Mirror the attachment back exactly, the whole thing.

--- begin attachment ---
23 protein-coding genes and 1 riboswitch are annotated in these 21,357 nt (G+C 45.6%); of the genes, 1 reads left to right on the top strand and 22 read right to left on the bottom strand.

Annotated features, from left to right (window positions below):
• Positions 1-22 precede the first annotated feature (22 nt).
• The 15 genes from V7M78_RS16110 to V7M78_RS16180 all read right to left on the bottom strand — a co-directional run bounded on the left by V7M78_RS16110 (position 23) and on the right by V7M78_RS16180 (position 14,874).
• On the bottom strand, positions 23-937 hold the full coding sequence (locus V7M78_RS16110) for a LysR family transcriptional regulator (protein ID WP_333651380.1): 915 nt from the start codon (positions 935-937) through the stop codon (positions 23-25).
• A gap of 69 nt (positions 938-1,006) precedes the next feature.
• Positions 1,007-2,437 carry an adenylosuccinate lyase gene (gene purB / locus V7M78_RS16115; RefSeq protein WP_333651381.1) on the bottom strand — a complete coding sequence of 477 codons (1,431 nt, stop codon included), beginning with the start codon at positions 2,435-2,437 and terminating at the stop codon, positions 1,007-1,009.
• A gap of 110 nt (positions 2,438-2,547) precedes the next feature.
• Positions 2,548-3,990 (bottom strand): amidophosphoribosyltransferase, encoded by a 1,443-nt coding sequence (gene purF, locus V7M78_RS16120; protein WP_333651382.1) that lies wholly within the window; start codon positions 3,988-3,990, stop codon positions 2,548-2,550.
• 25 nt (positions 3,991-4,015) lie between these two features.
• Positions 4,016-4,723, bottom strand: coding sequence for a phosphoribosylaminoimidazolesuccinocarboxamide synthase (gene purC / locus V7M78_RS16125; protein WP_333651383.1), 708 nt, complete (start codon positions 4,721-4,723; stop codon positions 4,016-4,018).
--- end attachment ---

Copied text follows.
23 protein-coding genes and 1 riboswitch are annotated in these 21,357 nt (G+C 45.6%); of the genes, 1 reads left to right on the top strand and 22 read right to left on the bottom strand.

Annotated features, from left to right (window positions below):
• Positions 1-22 precede the first annotated feature (22 nt).
• The 15 genes from V7M78_RS16110 to V7M78_RS16180 all read right to left on the bottom strand — a co-directional run bounded on the left by V7M78_RS16110 (position 23) and on the right by V7M78_RS16180 (position 14,874).
• On the bottom strand, positions 23-937 hold the full coding sequence (locus V7M78_RS16110) for a LysR family transcriptional regulator (protein ID WP_333651380.1): 915 nt from the start codon (positions 935-937) through the stop codon (positions 23-25).
• A gap of 69 nt (positions 938-1,006) precedes the next feature.
• Positions 1,007-2,437 carry an adenylosuccinate lyase gene (gene purB / locus V7M78_RS16115; RefSeq protein WP_333651381.1) on the bottom strand — a complete coding sequence of 477 codons (1,431 nt, stop codon included), beginning with the start codon at positions 2,435-2,437 and terminating at the stop codon, positions 1,007-1,009.
• A gap of 110 nt (positions 2,438-2,547) precedes the next feature.
• Positions 2,548-3,990 (bottom strand): amidophosphoribosyltransferase, encoded by a 1,443-nt coding sequence (gene purF, locus V7M78_RS16120; protein WP_333651382.1) that lies wholly within the window; start codon positions 3,988-3,990, stop codon positions 2,548-2,550.
• 25 nt (positions 3,991-4,015) lie between these two features.
• Positions 4,016-4,723, bottom strand: coding sequence for a phosphoribosylaminoimidazolesuccinocarboxamide synthase (gene purC / locus V7M78_RS16125; protein WP_333651383.1), 708 nt, complete (start codon positions 4,721-4,723; stop codon positions 4,016-4,018).